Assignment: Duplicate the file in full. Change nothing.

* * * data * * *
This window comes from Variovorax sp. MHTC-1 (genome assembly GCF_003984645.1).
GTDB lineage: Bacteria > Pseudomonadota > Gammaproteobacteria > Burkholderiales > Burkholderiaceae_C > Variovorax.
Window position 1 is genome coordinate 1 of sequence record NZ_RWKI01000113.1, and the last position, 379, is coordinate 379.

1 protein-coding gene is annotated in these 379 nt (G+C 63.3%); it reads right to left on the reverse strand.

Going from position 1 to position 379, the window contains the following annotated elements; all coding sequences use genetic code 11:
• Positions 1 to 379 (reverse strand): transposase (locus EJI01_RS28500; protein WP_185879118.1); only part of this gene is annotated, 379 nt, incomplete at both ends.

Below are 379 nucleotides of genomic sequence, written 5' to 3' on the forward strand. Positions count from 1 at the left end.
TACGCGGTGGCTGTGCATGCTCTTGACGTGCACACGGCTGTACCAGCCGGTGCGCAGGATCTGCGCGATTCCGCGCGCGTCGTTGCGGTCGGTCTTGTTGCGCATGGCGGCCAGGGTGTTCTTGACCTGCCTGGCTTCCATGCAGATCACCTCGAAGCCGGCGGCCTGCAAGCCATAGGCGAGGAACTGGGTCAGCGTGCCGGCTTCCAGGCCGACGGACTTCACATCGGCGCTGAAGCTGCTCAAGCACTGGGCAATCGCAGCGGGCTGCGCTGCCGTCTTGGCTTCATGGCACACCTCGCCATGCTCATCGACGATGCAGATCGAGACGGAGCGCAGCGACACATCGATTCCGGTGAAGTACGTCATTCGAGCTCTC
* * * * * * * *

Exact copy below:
This window comes from Variovorax sp. MHTC-1 (genome assembly GCF_003984645.1).
GTDB lineage: Bacteria > Pseudomonadota > Gammaproteobacteria > Burkholderiales > Burkholderiaceae_C > Variovorax.
Window position 1 is genome coordinate 1 of sequence record NZ_RWKI01000113.1, and the last position, 379, is coordinate 379.

1 protein-coding gene is annotated in these 379 nt (G+C 63.3%); it reads right to left on the reverse strand.

Going from position 1 to position 379, the window contains the following annotated elements; all coding sequences use genetic code 11:
• Positions 1 to 379 (reverse strand): transposase (locus EJI01_RS28500; protein WP_185879118.1); only part of this gene is annotated, 379 nt, incomplete at both ends.

Below are 379 nucleotides of genomic sequence, written 5' to 3' on the forward strand. Positions count from 1 at the left end.
TACGCGGTGGCTGTGCATGCTCTTGACGTGCACACGGCTGTACCAGCCGGTGCGCAGGATCTGCGCGATTCCGCGCGCGTCGTTGCGGTCGGTCTTGTTGCGCATGGCGGCCAGGGTGTTCTTGACCTGCCTGGCTTCCATGCAGATCACCTCGAAGCCGGCGGCCTGCAAGCCATAGGCGAGGAACTGGGTCAGCGTGCCGGCTTCCAGGCCGACGGACTTCACATCGGCGCTGAAGCTGCTCAAGCACTGGGCAATCGCAGCGGGCTGCGCTGCCGTCTTGGCTTCATGGCACACCTCGCCATGCTCATCGACGATGCAGATCGAGACGGAGCGCAGCGACACATCGATTCCGGTGAAGTACGTCATTCGAGCTCTC